Belfast Telegraph

Marks & Spencer moving from Newry's Buttercrane to The Quays

By Margaret Canning

Retail giant Marks & Spencer has announced it is relocating from Newry's Buttercrane Shopping Centre to rival The Quays in the city.

M&S said it would have access to a bigger floor space in a 30,000sq ft store and more parking spaces when it moves later this year.

It will be located in a new section of The Quays - part of property firm Parker Green International - which is now under construction in a £20m project.

But the move is a setback for the Buttercrane, where M&S has been an anchor tenant for nearly 20 years.

M&S said all 110 staff employed in the Buttercrane store would move across to The Quays - and that an undisclosed number of new posts could also be created.

The store will include a food hall plus homeware and clothing sections.

Last year M&S chief executive Steve Rowe announced it would be closing up to 30 stores around the UK, though a spokeswoman yesterday said there was no further information on what Northern Ireland outlets would be affected.

Siobhan Ruck, manager of the M&S store in Newry, said: "We're always thinking about how we can deliver great service for our customers.

"In Newry this means relocating to The Quays, which will provide our customers with more convenient, accessible car parking and extended opening hours."

Parker Green managing director Dr Gerard O'Hare said: "We are delighted to welcome Marks & Spencer to The Quays shopping complex, which is already home to some of the UK and Ireland's most prestigious retail brands.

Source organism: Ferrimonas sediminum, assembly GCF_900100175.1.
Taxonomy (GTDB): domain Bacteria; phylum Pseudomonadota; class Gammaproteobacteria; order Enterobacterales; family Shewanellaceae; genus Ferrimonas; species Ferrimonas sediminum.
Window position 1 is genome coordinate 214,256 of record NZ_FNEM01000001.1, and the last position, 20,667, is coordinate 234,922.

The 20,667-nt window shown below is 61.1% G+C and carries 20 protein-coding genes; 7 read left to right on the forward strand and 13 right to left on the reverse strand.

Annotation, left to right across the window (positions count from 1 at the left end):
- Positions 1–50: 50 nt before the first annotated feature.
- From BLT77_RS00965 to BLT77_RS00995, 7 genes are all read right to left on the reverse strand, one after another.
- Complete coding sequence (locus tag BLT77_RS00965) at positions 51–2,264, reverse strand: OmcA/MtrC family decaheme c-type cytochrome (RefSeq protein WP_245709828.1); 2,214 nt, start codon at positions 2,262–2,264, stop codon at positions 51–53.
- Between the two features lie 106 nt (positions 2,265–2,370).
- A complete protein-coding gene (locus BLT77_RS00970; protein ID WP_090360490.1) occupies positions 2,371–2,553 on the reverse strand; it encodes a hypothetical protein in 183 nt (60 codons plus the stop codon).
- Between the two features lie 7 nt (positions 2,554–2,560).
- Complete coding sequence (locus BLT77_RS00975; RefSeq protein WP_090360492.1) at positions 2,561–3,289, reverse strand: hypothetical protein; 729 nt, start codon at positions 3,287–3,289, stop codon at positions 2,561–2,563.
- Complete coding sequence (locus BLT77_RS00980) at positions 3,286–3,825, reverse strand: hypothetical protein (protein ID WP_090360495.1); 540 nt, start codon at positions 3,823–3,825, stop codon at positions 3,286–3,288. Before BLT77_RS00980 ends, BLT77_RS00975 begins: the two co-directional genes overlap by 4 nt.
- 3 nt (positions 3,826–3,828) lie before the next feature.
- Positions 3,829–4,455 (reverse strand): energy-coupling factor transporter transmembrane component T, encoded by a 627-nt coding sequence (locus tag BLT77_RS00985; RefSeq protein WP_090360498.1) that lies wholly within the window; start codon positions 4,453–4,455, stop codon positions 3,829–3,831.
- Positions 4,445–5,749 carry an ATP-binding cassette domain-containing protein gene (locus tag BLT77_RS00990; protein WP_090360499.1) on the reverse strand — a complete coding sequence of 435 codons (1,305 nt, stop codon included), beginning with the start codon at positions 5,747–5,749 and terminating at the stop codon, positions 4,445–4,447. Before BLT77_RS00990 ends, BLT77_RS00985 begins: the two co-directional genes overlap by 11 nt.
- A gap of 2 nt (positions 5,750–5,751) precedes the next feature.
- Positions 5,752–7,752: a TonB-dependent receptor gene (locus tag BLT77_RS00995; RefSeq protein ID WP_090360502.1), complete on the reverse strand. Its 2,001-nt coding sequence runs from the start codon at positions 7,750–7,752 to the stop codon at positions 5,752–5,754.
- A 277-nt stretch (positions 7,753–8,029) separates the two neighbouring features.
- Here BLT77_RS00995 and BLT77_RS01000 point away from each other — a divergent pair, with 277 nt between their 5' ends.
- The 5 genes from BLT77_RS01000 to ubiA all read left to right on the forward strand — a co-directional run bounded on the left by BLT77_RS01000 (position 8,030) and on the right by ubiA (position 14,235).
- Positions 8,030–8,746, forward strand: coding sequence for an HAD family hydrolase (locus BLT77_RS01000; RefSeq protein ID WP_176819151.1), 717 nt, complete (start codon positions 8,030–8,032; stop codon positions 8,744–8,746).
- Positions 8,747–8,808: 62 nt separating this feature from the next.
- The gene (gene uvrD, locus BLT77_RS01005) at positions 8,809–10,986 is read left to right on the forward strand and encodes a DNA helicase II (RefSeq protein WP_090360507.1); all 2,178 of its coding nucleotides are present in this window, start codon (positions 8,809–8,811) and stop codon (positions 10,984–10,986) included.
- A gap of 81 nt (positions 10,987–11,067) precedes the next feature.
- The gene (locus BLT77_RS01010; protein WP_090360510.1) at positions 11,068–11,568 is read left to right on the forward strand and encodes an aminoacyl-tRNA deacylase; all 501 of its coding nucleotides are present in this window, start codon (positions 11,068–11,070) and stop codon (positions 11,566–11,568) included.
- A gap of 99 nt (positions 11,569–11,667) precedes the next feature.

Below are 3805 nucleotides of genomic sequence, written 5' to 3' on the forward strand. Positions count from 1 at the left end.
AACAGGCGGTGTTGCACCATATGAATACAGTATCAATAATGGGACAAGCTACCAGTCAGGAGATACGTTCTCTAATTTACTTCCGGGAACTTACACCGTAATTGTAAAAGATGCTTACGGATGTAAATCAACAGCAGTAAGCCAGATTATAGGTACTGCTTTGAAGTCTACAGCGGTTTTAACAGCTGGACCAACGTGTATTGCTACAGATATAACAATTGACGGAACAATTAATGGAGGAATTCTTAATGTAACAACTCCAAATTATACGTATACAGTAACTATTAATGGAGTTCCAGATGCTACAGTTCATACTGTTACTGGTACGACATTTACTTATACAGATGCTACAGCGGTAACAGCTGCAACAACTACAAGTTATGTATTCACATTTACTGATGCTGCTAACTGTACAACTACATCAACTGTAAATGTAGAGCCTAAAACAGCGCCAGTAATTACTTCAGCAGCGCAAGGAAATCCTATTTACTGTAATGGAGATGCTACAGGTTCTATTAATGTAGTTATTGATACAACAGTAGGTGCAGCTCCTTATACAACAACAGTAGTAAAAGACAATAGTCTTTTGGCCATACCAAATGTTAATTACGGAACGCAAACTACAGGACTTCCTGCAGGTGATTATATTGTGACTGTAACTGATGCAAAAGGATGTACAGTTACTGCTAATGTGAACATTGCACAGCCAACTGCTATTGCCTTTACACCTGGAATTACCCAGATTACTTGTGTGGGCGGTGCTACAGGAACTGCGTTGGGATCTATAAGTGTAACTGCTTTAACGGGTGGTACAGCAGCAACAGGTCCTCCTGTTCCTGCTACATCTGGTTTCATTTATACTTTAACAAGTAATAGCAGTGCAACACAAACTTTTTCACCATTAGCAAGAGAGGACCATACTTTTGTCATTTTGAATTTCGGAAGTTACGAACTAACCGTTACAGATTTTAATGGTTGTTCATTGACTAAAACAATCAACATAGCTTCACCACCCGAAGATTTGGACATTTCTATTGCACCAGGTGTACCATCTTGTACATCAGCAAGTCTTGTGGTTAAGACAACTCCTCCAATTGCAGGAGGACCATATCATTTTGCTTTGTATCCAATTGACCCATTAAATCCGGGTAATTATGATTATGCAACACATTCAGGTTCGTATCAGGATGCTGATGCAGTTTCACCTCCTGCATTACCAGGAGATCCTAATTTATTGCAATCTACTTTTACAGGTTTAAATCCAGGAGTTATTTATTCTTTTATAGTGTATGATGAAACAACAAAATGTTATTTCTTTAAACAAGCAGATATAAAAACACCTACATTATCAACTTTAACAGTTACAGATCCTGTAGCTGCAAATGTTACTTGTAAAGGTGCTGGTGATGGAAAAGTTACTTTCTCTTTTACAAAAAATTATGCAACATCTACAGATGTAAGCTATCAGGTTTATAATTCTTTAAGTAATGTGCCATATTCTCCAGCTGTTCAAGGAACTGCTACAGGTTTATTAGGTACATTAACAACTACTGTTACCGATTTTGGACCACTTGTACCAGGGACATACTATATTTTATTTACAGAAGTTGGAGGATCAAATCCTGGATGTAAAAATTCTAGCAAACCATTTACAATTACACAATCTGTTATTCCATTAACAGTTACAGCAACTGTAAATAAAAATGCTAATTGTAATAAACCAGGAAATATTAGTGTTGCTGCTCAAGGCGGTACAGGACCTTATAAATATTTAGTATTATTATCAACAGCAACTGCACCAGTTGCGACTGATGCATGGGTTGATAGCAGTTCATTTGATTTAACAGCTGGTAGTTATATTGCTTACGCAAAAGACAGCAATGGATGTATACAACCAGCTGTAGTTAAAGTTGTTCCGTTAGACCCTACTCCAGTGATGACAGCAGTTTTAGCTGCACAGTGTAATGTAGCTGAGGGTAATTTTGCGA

"This latest £20m investment will create many new jobs both during construction and when operational, provide our loyal customers with the highest quality of choice and reinforce that both The Quays and Newry city centre remains as the premier location for retail."

A surge in cross-border trade from the Republic in autumn last year is not thought to have played a major role in the decision to move to bigger premises.

Newry's shops - and other retailers close to the border in Northern Ireland - enjoyed a rush of visitors from the Republic when the pound fell in the aftermath of the EU referendum.

But John Gildea, owner of bureau de change The Bureau at Buttercrane, said numbers had since fallen.

He added: "Yes, we had a lot of people coming when the pound fell. But when President Trump was elected in November we saw the pound recover a little, so that's meant we haven't been getting so many visitors from the south."  

Economist Andrew Webb said a fall in shoppers from home and further afield was to be expected in January and February, but said shoppers from the Republic were evident around Belfast retail parks during half-term.

"Sterling is still relatively weak and there is a definite increase in southern registration plates," he said.

Belfast Telegraph

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